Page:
Look! It's a guest post! You should write one for us! This is from Dorothy Hadfield, a lovely new colleague of mine in the English Department, who once drove me home from an airport in the middle of the night after we had shared a very long cab ride down the 401 ... it's a long story, but the upshot is, she's awesome. And thoughtful, as this post demonstrates.
Picture puzzles, detective novels, hermeneutics. I've loved all of them for as long as I can remember, and for basically the same reason: the profound satisfaction of seeing a coherent picture emerge where there had previously only been fragments, and of being able to identify the fragments that make up the coherent picture.
I remember a sense of regret and loss when I realized that life isn't like that; when Hayden White convinced me that the teleology of history was actually a fictional narrative and that all the experiences of my life hadn't inexorably led me to exactly where I was.
I've been particularly disappointed about letting go of life as a linear narrative because for much of my adult life I couldn't seem to figure out where I was supposed to be going. I'd always wanted to teach or write, but my mother, always practical, insisted I hone my office skills. While my friends had summer jobs babysitting and picking fruit, I was filing, typing, and learning to run offset presses, bookbinders, and early keypunch computers. I loved the sense of order and efficiency that came with administration and technology.
My career path was inexorably forked. Through three English degrees, I alternated teaching with administration and freelance publication work. After the PhD, the untenured two-step became even more frantic: sessional teaching at multiple universities supplemented with curriculum development, managing research projects, freelance writing, editing and indexing, website development, publication design...whatever I could cobble together to make ends meet. The career picture wasn't coming together, it seemed to just keep fragmenting farther apart, with increasingly less hope that this was all heading somewhere purposeful.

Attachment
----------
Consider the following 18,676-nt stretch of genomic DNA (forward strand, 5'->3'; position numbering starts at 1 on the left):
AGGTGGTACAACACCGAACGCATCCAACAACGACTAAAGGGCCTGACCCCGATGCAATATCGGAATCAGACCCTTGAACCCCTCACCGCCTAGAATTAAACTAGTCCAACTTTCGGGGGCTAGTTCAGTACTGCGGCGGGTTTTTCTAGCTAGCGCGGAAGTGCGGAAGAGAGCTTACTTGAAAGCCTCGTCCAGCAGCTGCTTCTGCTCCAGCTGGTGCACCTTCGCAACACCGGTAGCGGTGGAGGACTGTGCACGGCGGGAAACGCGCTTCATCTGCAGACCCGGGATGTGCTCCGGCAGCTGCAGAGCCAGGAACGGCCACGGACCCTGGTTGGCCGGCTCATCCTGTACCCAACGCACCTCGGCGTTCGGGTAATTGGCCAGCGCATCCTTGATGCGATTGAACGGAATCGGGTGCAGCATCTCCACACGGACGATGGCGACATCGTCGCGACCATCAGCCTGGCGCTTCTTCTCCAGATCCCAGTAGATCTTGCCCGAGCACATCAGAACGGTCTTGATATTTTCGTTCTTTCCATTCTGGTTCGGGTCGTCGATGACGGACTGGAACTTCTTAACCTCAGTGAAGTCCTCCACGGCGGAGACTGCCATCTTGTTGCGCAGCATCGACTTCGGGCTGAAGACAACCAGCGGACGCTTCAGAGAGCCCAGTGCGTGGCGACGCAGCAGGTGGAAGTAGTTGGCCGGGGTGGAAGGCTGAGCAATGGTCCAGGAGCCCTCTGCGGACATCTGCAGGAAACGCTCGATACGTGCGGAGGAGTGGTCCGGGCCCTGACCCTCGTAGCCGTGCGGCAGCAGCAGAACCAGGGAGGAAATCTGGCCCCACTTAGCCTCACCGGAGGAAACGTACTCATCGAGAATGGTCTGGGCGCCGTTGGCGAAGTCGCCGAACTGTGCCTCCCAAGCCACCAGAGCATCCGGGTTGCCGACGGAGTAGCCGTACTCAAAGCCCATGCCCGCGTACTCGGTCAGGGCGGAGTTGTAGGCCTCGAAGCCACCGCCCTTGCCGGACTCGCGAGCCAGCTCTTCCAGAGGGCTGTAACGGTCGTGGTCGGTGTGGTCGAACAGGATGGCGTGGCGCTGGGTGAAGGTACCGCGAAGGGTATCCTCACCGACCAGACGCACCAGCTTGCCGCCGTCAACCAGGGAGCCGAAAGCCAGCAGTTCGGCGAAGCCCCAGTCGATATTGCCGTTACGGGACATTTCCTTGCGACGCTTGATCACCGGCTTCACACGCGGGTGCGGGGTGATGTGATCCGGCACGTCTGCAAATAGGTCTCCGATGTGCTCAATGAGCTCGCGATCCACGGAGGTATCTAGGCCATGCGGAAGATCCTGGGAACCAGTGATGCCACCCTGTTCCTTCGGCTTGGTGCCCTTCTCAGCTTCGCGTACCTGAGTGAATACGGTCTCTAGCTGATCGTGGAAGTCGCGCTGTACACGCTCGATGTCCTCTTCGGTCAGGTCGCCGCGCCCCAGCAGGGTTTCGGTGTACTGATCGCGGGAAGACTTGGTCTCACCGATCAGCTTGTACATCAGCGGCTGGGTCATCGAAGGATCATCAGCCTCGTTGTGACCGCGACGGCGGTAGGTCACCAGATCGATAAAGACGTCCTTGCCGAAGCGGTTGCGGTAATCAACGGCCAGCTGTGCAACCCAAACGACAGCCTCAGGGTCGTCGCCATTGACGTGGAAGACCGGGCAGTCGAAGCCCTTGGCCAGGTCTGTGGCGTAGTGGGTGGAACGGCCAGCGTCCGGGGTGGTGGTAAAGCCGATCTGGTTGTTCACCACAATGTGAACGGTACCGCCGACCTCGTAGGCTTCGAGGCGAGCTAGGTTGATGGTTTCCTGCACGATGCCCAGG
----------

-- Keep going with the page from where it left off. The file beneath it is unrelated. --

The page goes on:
After almost a decade, I was reaching the long dark teatime of the sessional soul: running on multiple career paths was getting exhausting and getting me nowhere. But how does someone who's gone in so many directions settle into one track?
Apparently, she circles back. I had chosen Waterloo for my undergrad specifically because the co-op English option perfectly suited all those literary, business, and technology interests. Last summer the Waterloo English department created the position of "Extended Learning Co-ordinator" to develop and manage the department's online course offerings. According to the posting, the ideal candidate should have experience in teaching and research, project management, curriculum development, design, web-based learning technologies, and administration. It was the oddest duck of an academic job that I had ever seen. It was the kind of job that only someone who's never been able to focus on just one career path could love.
A couple of weeks ago I was following my new Waterloo criticism students through their online module on hermeneutics. Even though much of my own critical practice now tends to the deconstructionist line, I still love the satisfaction of finding the logic behind how the text fits together and seeing how all the pieces play their part in making the big picture emerge. I still wish real life were like that. But it isn't, right?
University of Waterloo